but foolln', that's all!" cried the girl,
a note of pleading in her, voice. "I
was tensln' Tom for beln' bashful, and
I dared him to kiss' me, and he would
not take a dare and that's the whole
truth' ' . ;;
1 "T Kv.An nil ..tV. I
iinauu ib a uil luu iiuiu juu 111
tend to tell," replied Stam. "But I'll
tell you what It looks like to me. it
"Stop right there, Stam!" Interrupt-
ed Tom Strickland. "If you've seen
anything you dou't like I'm the re -
sponsible party. Say whatever you've name their cwn choice for governor,
got to say to me, not to a woman!" j suh."
"I don't ask anything better, Tom "it will, if there's no crooked work
Strickland." Instantly retorted Stam. I nt the imlls," said Colonel Strickland.
Uir.uinji.s.w.ifllx tronUiio. gll. JlAnd j Tm nfrn( of rnc cMM for that reason."
i I won't mluctTuny word's saying if tT
I ther. You're a"
Stam!" cried Ixttie-Mny, running to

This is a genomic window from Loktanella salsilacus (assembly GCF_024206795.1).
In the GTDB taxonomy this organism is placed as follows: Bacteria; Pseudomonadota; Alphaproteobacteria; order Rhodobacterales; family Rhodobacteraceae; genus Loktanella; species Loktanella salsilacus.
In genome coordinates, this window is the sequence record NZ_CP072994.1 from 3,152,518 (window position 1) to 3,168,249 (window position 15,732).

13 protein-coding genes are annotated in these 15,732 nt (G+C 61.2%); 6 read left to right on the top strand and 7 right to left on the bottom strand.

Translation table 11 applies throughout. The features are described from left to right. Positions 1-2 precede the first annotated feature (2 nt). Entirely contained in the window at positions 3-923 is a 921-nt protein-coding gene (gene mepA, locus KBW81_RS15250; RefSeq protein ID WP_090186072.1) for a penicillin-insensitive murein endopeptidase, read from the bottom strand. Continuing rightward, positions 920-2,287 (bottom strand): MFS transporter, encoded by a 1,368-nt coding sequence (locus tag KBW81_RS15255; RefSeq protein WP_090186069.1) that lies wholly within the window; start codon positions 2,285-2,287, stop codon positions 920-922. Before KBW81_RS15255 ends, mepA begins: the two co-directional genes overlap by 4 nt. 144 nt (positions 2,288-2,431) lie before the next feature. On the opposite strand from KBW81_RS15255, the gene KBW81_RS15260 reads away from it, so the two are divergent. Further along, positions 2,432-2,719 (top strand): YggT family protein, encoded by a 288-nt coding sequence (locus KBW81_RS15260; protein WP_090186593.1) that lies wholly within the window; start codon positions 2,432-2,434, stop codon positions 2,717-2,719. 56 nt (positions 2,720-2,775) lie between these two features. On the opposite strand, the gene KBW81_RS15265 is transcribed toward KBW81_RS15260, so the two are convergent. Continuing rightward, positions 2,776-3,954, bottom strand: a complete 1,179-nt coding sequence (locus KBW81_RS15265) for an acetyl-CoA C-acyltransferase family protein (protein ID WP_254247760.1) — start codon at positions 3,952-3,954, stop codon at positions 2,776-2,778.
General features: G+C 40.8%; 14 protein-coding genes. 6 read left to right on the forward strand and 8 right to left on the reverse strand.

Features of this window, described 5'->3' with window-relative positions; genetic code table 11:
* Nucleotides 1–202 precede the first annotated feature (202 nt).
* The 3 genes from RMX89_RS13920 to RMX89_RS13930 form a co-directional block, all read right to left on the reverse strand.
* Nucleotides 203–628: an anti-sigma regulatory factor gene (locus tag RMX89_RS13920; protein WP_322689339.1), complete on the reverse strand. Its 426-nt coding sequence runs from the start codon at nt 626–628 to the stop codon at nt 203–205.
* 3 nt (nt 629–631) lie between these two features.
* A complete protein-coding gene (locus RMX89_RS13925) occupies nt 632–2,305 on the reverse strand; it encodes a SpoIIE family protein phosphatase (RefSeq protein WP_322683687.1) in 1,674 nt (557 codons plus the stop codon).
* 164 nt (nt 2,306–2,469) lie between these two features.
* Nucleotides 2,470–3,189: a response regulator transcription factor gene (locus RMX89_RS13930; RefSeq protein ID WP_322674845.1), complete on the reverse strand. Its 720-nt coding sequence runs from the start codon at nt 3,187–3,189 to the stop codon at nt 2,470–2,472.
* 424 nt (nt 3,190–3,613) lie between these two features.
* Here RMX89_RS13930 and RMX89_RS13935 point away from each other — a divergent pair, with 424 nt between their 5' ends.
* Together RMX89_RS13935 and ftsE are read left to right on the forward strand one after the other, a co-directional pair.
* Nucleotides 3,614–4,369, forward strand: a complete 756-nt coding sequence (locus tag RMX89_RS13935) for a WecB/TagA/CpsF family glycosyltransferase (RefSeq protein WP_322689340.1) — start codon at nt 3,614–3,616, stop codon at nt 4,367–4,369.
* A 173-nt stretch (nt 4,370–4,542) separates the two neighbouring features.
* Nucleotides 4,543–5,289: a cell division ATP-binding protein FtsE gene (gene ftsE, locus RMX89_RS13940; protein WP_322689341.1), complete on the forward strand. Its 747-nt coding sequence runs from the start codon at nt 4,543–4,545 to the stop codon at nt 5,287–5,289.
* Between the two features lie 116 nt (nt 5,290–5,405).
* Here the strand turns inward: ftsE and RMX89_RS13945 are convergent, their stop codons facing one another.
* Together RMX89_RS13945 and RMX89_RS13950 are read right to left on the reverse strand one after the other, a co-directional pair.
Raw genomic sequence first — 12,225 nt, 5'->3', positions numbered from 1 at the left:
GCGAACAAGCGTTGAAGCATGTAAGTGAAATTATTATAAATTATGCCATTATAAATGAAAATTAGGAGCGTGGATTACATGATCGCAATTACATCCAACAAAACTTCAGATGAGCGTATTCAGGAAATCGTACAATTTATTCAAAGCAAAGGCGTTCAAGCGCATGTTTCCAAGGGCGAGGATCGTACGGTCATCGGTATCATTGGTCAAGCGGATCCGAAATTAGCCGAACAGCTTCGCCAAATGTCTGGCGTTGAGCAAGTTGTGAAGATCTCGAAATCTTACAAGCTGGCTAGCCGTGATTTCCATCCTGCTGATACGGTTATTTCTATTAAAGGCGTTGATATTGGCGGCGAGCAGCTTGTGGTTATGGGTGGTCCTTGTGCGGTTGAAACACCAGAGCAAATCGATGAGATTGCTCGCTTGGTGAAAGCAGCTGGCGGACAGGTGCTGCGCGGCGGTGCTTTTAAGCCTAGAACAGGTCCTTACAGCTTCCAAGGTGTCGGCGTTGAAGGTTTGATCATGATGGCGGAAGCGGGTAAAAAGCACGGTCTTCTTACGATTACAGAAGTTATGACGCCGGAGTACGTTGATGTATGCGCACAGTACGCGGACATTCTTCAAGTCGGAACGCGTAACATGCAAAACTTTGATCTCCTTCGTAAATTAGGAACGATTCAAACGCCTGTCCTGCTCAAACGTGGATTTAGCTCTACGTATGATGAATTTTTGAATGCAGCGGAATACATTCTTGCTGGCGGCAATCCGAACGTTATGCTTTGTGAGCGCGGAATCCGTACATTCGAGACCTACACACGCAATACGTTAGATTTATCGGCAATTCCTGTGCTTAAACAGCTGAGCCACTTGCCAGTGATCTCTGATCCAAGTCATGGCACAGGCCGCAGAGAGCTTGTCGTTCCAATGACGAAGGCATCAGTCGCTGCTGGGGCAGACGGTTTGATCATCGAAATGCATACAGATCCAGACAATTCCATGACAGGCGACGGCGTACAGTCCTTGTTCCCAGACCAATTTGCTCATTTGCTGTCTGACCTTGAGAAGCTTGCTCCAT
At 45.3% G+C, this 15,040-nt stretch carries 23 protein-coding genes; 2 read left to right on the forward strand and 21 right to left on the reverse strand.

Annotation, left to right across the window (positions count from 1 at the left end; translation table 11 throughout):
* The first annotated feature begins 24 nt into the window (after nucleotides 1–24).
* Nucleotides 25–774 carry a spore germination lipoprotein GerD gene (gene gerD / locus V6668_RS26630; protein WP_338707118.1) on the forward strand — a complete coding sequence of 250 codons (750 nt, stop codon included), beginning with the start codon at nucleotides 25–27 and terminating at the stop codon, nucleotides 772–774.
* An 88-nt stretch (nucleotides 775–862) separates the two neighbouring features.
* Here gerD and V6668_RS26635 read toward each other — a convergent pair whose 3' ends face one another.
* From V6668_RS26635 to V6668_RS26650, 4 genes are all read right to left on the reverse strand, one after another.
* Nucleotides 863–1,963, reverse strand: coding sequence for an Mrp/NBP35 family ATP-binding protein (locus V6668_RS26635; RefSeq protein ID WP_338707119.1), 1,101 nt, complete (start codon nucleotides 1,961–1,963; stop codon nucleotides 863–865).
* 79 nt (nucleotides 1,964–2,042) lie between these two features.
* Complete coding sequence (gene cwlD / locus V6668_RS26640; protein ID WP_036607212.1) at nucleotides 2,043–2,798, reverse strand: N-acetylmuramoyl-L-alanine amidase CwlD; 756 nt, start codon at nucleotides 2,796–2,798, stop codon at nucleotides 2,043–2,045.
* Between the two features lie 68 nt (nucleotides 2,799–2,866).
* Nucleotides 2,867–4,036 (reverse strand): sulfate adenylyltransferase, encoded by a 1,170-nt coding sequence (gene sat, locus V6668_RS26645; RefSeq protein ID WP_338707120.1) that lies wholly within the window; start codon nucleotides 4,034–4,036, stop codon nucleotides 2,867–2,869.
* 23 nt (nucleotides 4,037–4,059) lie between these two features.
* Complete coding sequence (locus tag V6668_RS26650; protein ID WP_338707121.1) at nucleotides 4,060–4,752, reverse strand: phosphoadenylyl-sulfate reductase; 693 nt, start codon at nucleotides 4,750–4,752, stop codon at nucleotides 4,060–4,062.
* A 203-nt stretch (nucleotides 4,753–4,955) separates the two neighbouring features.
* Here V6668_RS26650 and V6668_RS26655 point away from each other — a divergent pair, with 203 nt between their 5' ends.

I the speaker and placing a restraining
; baud on his that had suddenly been
thrust back to his hip pocket. "You
shau't do it! You mustn't do it. Statu'
lt'd ruin me in Niueveh forever and
"Let him alone. Lottie-May." suid
Tom Stricklnnd. "He won't shoot.
Just you stand aside and let blm crack
Stam Tucker made a movement to
throw Lottie-May off. but the girl clung
to him desperately. Tom Strickland's
eyes hardeued as they watched Stam
Tucker with an ominous alertness.
A farm horse drawing a ramshackle
spring wagon emerged Into view around
a bend in the rond some distance away
and came lumbering along toward the
"Good Lord, it's granddaddy!" cried
Lottie-May Doggett "For my sake,
please please, Stam, you and Tom both
don't let him see there's been any
Old Itafe Doggett, white haired and
stern of visage, scowled suspiciously
at Lottie-May and her companions as
he brought his horse to a halt.
"Where in the world have you been
till this hour of the night. Lottie-May?"
he asked. "I was on my way to town
after you. What have you been doln',
Lottie-May stood shamefaced. "Why,
granddaddy." she replied nervously, "1
Just stayed to the political meettn'.
that's all. There was to be a brass
band there and speakln' and all that,
and I Just couldn't come away till It
The old man kept his accusing eyes
on the girl's face for a moment Then